Council on policing— Guidelines stress anti-racism
- Published: July 20, 2017
At Village Council’s July 3 meeting, Council members unanimously approved adopting new guidelines for policing that take a proactively inclusive and anti-racist stance.
“The Village of Yellow Springs and our police department commits to identifying, challenging and changing the values, structures and behaviors that perpetuate systemic racism,” the guidelines read, in a section titled “Demonstrably Inclusive.”
Following a brief discussion about adding the above language, which had been suggested by Council member Judith Hempfling, Council unanimously approved the guidelines, including the suggested new language.
The document is not intended as a rebuke to the department, but rather an acknowledgement of systemic racism in the culture, Hempling said.
“This is not meant to demean the work of local police,” she said. “It acknowledges there’s a reason for the national movement called Black Lives Matter.”
In response to a question from Council President Karen Wintrow regarding whether Council should broaden the language to include not only the negative behavior of racism but also additional negative behaviors, Council member Gerry Simms said the emphasis should stay on racism.
“It’s not too narrow to me. It brings the issue to the forefront,” Simms said. “We’re a small community, but this needs to start somewhere. We’re making a start.”
The Guidelines to Village Policing are Council’s recommendations to the local police department. While they were not written within the department, Police Chief Brian Carlson stated his support for the document.
“It will be implemented,” he said.
According to Council member Marianne MacQueen, the policing document was the culmination of efforts from Council members and two local groups focused on local police practices. Originally a policing vision crafted by MacQueen and Council Vice President Brian Housh, the document was passed by Council but not incorporated into practice by the department, then led by former Chief Dave Hale. Following the village concern over police behavior at the 2016 New Year’s Eve ball drop and Hale’s resignation, the document was revised by a subcommittee of The 365 Project, comprised of Gavin DeVore Leonard, Louise Smith, Janet Mueller and Karen Crist, then edited by the Justice System Task Force. Final edits were made by Housh and MacQueen, with a proposal for additional anti-racist language from Hempfling at the July 3 meeting.
Other components of the guidelines describe the Yellow Springs Police Department as “Safety-Centered,” “Resolution-Oriented” and “Locally-Minded.”
Under “Locally-Minded,” the guidelines state:
“Exposure to local culture and events is critical, as developing relationships among community members and officers encourages dedication to and longevity with the Village. It is important that YSPD team members are an active part of our community and feel connected, and the Village needs to facilitate this.”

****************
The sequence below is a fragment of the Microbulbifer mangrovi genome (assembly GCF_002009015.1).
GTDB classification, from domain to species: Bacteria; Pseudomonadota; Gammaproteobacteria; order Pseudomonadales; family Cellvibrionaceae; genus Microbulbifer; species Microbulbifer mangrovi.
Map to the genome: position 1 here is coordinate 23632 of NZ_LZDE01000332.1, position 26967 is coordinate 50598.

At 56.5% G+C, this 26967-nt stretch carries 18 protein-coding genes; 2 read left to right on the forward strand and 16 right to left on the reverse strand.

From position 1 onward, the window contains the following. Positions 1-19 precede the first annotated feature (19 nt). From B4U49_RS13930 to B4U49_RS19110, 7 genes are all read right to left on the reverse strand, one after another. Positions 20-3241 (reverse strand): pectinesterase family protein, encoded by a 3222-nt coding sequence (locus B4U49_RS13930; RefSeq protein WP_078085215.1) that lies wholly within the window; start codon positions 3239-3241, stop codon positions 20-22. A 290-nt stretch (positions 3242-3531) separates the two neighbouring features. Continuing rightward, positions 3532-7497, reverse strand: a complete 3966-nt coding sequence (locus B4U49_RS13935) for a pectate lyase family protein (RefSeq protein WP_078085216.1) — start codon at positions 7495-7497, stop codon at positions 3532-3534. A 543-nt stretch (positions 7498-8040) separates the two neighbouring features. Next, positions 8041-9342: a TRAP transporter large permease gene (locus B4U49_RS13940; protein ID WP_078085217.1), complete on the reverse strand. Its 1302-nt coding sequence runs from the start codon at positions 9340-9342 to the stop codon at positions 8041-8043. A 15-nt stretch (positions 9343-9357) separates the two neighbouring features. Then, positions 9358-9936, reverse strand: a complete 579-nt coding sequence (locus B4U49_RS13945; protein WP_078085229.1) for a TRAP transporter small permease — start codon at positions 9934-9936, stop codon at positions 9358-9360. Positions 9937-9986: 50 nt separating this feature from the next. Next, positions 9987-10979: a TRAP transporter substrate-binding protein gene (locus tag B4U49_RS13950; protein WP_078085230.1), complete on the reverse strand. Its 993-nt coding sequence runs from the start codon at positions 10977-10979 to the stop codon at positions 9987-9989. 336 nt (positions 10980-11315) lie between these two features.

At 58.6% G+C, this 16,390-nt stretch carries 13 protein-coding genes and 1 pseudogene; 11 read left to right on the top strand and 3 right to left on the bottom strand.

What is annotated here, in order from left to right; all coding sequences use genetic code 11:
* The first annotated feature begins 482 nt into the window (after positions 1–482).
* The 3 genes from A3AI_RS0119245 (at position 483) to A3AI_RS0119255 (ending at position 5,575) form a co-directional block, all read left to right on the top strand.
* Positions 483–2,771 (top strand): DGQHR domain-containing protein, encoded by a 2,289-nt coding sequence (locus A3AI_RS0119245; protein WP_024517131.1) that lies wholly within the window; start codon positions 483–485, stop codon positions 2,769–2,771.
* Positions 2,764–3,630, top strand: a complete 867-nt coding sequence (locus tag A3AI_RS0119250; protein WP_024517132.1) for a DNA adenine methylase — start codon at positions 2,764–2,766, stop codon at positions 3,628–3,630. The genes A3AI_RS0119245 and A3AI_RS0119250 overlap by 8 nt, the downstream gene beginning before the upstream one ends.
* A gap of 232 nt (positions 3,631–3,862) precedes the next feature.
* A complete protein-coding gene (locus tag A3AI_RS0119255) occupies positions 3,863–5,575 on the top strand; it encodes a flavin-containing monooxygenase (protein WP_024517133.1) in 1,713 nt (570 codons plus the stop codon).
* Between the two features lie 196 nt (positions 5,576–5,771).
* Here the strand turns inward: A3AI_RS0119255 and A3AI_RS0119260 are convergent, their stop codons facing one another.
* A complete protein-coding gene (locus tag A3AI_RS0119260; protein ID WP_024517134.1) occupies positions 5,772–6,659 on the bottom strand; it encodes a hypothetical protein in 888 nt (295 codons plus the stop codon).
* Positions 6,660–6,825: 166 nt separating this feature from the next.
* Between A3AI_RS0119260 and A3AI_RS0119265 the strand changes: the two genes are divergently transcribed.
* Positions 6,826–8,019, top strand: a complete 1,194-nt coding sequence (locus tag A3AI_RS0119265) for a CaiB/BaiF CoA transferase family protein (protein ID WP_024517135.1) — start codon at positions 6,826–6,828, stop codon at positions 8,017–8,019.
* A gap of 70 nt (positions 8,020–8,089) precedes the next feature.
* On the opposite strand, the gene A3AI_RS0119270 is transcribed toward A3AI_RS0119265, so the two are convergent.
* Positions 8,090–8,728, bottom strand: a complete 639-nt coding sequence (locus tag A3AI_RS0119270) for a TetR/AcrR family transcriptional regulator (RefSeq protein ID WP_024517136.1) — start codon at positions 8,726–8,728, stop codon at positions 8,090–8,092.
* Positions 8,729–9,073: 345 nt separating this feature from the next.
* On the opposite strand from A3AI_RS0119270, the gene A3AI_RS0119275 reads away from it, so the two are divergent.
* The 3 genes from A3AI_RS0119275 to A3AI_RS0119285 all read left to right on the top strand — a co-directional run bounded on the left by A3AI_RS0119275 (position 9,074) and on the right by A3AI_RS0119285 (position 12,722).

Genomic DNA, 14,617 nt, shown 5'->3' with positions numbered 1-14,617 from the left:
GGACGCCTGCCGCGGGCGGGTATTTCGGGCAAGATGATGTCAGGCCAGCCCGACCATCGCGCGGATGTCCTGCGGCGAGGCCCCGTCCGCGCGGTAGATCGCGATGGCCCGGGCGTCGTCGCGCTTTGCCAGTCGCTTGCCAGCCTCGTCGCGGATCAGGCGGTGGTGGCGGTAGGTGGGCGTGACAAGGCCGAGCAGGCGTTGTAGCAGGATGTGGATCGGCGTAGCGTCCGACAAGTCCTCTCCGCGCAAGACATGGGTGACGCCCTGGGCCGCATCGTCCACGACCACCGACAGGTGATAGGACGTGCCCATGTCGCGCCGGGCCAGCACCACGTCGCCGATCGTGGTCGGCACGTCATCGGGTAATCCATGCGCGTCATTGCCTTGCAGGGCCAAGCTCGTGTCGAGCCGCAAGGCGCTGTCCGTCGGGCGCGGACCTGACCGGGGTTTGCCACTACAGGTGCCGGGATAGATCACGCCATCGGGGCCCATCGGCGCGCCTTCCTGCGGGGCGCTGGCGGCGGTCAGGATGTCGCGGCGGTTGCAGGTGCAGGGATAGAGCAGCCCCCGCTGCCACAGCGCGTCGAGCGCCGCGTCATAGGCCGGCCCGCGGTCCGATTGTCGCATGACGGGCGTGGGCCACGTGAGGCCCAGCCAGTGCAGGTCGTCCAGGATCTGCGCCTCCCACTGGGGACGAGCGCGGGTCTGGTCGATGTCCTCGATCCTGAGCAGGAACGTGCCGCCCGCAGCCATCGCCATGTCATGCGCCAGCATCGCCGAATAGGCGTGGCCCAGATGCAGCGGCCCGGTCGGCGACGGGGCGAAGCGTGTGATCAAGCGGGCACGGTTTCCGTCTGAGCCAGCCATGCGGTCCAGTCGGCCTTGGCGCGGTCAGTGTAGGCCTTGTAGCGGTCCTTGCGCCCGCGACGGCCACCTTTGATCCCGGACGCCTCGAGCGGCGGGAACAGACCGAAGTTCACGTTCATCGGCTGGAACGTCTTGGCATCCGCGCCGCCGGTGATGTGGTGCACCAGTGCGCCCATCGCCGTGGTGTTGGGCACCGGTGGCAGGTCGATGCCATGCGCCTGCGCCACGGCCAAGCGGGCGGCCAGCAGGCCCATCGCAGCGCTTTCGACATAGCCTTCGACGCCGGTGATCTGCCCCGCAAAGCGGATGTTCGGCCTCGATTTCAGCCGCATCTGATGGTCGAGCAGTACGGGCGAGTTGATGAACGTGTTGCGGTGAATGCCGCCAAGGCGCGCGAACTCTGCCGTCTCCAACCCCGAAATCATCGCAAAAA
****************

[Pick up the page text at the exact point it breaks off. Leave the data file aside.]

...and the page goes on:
The complete guidelines can be accessed online at http://www.yso.com, click on July 3 Council packet.
• Council unanimously approved the 2018 tax budget for Yellow Springs, submitted by Assistant Manager/Finance Director Melissa Dodd. The document is a pro forma budget required by the Greene County auditor to demonstrate the need to assess property taxes.
The budget anticipates that the Village general fund will receive $3.4 million in revenues in 2018, compared to $3.5 million estimated for 2017.
“I anticipate a relatively healthy general fund,” Dodd stated, adding that she creates budgets conservatively, estimating expenses on the high side and revenues on the low side.
• Council unanimously approved a resolution that accepts a grant from the Ohio Department of Transportation through the Safe Routes for Schools program. The action was a pro forma requirement from ODOT before bidding for the local improvements, which will include new sidewalks in the village on sections of Yellow Springs Fairfield Road and Winter Street, paid by a $300,000 ODOT grant.
• Council unanimously approved a one-year extension of a contract with Rumpke, Inc. for waste removal.
• Council unanimously approved the second and final reading to adjust summer sewer rates for local gardeners to correspond with their water use during winter months, since the water used for gardening doesn’t go down village sewers.
• Hempfling explained a proposal from Brian Housh and herself that asks Council to move ahead with establishing a 3 percent excise lodging tax, to be levied on transient guests in Yellow Springs. The tax would apply to all village lodging establishments, regardless of size. Council had discussed the potential new tax at several previous meetings, but foreward movement had stalled. According to Hempfling, she and Housh will bring a lodging tax ordinance to the Aug. 21 and Sept. 5 Council meetings.
• During his regular report, Police Chief Carlson said the department is preparing a job description for a social worker for the department.
• Council came out of an executive session before the meeting, with a purpose of a discussion of pending or immiment court action. Council again went into executive session following its regular meeting.
Council’s next regular meeting is Monday, July 17, at 7 p.m. in Council chambers.